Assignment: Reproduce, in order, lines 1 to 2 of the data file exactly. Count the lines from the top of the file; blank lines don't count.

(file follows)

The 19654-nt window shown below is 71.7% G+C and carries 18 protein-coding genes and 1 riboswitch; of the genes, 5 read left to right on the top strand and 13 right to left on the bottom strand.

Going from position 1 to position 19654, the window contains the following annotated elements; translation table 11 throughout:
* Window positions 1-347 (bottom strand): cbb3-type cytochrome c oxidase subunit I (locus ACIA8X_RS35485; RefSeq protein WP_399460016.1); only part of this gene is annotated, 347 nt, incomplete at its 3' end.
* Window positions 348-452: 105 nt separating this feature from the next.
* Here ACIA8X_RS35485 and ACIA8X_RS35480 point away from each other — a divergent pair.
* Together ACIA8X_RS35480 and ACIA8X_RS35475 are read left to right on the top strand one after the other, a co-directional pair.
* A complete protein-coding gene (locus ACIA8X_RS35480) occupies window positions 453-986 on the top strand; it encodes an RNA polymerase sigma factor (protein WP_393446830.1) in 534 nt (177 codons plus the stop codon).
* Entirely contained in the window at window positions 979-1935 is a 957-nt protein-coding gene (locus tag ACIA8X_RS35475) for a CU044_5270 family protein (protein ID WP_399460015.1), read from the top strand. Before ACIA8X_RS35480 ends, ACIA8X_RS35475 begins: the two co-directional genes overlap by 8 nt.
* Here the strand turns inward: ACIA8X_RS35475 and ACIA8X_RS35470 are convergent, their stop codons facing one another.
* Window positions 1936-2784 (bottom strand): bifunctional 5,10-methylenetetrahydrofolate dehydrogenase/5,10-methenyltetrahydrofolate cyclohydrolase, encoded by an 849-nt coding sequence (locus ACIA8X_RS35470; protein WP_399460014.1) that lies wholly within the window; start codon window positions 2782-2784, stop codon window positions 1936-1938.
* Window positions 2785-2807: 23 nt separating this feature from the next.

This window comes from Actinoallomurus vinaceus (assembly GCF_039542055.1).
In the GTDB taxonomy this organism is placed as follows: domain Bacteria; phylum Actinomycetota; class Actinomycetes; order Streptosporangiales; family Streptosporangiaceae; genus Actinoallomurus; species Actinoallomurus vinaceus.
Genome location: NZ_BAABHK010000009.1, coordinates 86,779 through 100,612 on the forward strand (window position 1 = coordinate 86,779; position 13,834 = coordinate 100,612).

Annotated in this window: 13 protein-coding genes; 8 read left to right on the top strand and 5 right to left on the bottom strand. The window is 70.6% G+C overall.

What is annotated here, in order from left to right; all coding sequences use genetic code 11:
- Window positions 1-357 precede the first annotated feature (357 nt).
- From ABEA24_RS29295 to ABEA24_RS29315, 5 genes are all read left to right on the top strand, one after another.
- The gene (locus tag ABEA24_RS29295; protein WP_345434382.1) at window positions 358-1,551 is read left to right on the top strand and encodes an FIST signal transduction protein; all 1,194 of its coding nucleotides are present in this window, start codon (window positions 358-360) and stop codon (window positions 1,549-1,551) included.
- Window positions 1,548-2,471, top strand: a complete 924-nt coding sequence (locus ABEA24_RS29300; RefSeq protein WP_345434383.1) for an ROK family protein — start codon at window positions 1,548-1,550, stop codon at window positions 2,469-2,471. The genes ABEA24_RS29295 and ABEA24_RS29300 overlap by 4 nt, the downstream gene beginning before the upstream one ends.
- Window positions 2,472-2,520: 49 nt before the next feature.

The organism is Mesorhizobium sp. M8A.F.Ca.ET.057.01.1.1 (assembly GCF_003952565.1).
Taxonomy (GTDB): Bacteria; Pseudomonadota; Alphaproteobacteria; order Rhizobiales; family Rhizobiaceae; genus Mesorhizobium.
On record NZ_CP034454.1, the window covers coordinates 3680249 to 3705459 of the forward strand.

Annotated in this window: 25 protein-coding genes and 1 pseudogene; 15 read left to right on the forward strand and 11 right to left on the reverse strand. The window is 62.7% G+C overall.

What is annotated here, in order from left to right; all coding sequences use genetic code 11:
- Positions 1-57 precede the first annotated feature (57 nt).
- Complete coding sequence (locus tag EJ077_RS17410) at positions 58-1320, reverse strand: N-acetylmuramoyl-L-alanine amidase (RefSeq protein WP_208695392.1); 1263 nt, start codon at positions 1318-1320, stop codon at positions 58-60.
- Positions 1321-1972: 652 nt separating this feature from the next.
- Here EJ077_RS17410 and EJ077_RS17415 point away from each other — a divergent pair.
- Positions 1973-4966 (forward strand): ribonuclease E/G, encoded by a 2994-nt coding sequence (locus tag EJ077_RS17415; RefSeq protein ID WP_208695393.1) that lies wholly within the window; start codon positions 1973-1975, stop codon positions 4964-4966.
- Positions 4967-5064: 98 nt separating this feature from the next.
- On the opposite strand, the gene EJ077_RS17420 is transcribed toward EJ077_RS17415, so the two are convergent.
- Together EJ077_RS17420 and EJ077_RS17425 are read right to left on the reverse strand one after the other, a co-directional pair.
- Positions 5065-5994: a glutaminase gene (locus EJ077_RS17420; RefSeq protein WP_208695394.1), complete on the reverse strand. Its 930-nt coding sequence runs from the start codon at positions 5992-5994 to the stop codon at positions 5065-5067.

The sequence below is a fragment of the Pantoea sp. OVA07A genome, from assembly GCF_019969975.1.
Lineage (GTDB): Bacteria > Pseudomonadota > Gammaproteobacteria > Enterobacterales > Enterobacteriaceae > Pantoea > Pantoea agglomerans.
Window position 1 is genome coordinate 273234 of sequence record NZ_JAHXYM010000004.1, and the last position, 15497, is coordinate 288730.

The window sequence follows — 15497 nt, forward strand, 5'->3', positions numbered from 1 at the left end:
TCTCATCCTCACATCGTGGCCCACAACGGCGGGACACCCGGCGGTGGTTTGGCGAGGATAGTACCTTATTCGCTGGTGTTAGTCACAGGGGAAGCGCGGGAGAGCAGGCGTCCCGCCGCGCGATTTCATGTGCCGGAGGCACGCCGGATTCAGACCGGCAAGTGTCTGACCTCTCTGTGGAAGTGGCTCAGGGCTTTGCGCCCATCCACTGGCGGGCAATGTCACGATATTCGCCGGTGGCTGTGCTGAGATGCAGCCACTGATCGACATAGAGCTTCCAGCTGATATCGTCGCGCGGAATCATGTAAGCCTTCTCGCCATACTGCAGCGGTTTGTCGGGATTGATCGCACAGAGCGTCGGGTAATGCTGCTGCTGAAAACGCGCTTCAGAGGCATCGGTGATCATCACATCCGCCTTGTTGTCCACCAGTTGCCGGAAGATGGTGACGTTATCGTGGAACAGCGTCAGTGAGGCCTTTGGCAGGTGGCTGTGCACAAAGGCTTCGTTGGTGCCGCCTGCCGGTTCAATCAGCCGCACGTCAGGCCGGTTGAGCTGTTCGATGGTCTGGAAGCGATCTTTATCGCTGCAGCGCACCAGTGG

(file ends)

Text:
The 19654-nt window shown below is 71.7% G+C and carries 18 protein-coding genes and 1 riboswitch; of the genes, 5 read left to right on the top strand and 13 right to left on the bottom strand.

Going from position 1 to position 19654, the window contains the following annotated elements; translation table 11 throughout: